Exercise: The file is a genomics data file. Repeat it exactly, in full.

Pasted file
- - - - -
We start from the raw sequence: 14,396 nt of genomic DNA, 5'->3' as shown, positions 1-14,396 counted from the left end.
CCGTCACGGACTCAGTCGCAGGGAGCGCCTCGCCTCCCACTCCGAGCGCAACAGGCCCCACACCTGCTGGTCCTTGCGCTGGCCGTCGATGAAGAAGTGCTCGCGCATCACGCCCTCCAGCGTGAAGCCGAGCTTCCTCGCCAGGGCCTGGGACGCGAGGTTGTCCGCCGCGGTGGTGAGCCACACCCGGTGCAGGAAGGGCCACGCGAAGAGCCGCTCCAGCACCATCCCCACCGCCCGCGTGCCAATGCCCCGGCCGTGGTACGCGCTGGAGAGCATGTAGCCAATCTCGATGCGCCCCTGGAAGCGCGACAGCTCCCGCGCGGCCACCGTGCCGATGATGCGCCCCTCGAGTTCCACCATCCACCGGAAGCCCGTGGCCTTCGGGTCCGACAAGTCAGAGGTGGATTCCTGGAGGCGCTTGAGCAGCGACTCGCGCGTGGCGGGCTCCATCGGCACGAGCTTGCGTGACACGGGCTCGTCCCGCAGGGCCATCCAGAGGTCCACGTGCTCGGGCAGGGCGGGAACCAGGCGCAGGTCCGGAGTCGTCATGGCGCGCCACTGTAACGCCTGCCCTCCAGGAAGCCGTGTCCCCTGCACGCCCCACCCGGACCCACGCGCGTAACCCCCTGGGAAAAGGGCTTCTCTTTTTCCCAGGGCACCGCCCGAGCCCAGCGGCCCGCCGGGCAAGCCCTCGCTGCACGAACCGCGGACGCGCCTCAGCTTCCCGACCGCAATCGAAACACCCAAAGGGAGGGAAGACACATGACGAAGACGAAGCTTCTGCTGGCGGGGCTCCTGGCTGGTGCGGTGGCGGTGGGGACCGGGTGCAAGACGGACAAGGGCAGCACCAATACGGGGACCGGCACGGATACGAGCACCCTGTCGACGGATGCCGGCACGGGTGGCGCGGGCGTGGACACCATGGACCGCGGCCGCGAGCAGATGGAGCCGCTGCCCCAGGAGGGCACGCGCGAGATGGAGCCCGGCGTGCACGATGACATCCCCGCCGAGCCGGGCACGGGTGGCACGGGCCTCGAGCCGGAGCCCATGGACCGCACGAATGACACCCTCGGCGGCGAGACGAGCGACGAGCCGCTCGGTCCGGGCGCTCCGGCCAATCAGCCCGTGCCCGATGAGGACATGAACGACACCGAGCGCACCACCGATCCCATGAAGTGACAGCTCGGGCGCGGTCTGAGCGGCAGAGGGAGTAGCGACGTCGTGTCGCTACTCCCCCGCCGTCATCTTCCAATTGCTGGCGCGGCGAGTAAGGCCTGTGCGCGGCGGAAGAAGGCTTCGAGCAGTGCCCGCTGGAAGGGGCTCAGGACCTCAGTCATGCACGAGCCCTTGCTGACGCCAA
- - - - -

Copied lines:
We start from the raw sequence: 14,396 nt of genomic DNA, 5'->3' as shown, positions 1-14,396 counted from the left end.
CCGTCACGGACTCAGTCGCAGGGAGCGCCTCGCCTCCCACTCCGAGCGCAACAGGCCCCACACCTGCTGGTCCTTGCGCTGGCCGTCGATGAAGAAGTGCTCGCGCATCACGCCCTCCAGCGTGAAGCCGAGCTTCCTCGCCAGGGCCTGGGACGCGAGGTTGTCCGCCGCGGTGGTGAGCCACACCCGGTGCAGGAAGGGCCACGCGAAGAGCCGCTCCAGCACCATCCCCACCGCCCGCGTGCCAATGCCCCGGCCGTGGTACGCGCTGGAGAGCATGTAGCCAATCTCGATGCGCCCCTGGAAGCGCGACAGCTCCCGCGCGGCCACCGTGCCGATGATGCGCCCCTCGAGTTCCACCATCCACCGGAAGCCCGTGGCCTTCGGGTCCGACAAGTCAGAGGTGGATTCCTGGAGGCGCTTGAGCAGCGACTCGCGCGTGGCGGGCTCCATCGGCACGAGCTTGCGTGACACGGGCTCGTCCCGCAGGGCCATCCAGAGGTCCACGTGCTCGGGCAGGGCGGGAACCAGGCGCAGGTCCGGAGTCGTCATGGCGCGCCACTGTAACGCCTGCCCTCCAGGAAGCCGTGTCCCCTGCACGCCCCACCCGGACCCACGCGCGTAACCCCCTGGGAAAAGGGCTTCTCTTTTTCCCAGGGCACCGCCCGAGCCCAGCGGCCCGCCGGGCAAGCCCTCGCTGCACGAACCGCGGACGCGCCTCAGCTTCCCGACCGCAATCGAAACACCCAAAGGGAGGGAAGACACATGACGAAGACGAAGCTTCTGCTGGCGGGGCTCCTGGCTGGTGCGGTGGCGGTGGGGACCGGGTGCAAGACGGACAAGGGCAGCACCAATACGGGGACCGGCACGGATACGAGCACCCTGTCGACGGATGCCGGCACGGGTGGCGCGGGCGTGGACACCATGGACCGCGGCCGCGAGCAGATGGAGCCGCTGCCCCAGGAGGGCACGCGCGAGATGGAGCCCGGCGTGCACGATGACATCCCCGCCGAGCCGGGCACGGGTGGCACGGGCCTCGAGCCGGAGCCCATGGACCGCACGAATGACACCCTCGGCGGCGAGACGAGCGACGAGCCGCTCGGTCCGGGCGCTCCGGCCAATCAGCCCGTGCCCGATGAGGACATGAACGACACCGAGCGCACCACCGATCCCATGAAGTGACAGCTCGGGCGCGGTCTGAGCGGCAGAGGGAGTAGCGACGTCGTGTCGCTACTCCCCCGCCGTCATCTTCCAATTGCTGGCGCGGCGAGTAAGGCCTGTGCGCGGCGGAAGAAGGCTTCGAGCAGTGCCCGCTGGAAGGGGCTCAGGACCTCAGTCATGCACGAGCCCTTGCTGACGCCAA